Iraq’s caretaker prime minister will begin a “voluntary absence” after parliament failed to approve his designated successor’s cabinet.
Adel Abdul Mahdi said he would no longer carry out most of his official duties and urged lawmakers to call early elections in December.
On Sunday, Mohammed Allawi withdrew his nomination for the premiership.
He said political parties were not serious about implementing the reforms promised to anti-government protesters.
President Barham Saleh said he would propose another prime minister within 15 days, in line with the constitution.
It has been five months since Iraqis began taking to the streets of Baghdad and many southern cities to express their anger at endemic corruption, high unemployment, dire public services and foreign interference in the oil-rich country.
More than 450 unarmed protesters have been shot dead by security forces and unidentified gunmen during the unrest. Thousands of others have been injured.
Mr Allawi was named as prime minister-designate in February, ending two months of deadlock in parliament following the resignation of Mr Abdul Mahdi.
On Sunday night, after parliament failed for a second time in a week to hold a vote on his proposed cabinet, the former communications minister announced that he was withdrawing his nomination.
“I tried by all possible means to save Iraq from drifting to the unknown and to solve the current crisis, but during negotiations I faced many matters,” he said.
“The choice was simple and clear, which was to stand with my patient people, especially when I saw that some political groups were not serious about reform and their promises to the people,” he added, without naming any parties. “They put in place obstacles [to prevent] the formation of an independent government.”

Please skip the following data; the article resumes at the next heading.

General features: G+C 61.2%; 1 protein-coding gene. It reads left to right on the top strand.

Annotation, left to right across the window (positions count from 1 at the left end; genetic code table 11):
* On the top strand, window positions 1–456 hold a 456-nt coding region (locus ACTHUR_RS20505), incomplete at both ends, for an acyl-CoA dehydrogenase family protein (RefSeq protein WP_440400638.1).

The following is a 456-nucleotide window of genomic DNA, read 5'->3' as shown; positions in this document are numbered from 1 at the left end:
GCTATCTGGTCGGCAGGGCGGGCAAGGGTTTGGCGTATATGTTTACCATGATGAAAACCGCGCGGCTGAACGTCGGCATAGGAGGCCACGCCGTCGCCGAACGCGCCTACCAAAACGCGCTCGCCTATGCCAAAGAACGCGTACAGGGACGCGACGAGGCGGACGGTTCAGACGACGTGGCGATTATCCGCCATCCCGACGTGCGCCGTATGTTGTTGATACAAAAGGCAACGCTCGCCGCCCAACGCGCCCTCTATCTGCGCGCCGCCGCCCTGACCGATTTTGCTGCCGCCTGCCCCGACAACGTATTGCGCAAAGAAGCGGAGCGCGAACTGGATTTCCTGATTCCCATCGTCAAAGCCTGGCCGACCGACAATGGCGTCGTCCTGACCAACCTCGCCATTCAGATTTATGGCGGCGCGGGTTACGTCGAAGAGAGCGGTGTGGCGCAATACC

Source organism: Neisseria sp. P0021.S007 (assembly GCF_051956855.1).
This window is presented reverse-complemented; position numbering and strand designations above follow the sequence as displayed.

The powerful populist Shia Muslim cleric Moqtada Sadr said Mr Allawi had taken the decision “for the love of Iraq”, and accused “corrupt” politicians of “holding the country hostage”.
But protesters in Baghdad’s Tahrir Square, who had rejected Mr Allawi as the choice of the political establishment they want to sweep away in its entirety, celebrated the announcement.
“We hope that the president will nominate an acceptable candidate whom everyone on the streets of Iraq can agree on,” one young man told Reuters news agency.
“The Iraqi street is angry. The candidate should not come through the will of parties, the corrupt parties which we want to remove,” he added.
On Monday evening, Mr Abdul Mahdi said he had decided not to quit as caretaker prime minister, which he had threatened to do.
“The most dangerous thing that we currently face is the prospect of a constitutional and administrative vacuum,” he said in a statement.
But Mr Abdul Mahdi warned that he would stop carrying out most official duties – including chairing cabinet meetings, signing documents, and meeting foreign dignitaries – to put pressure on parliament to finalise new electoral legislation, dissolve itself and call early elections.
He said he was acting in line with the due legal and constitutional provisions.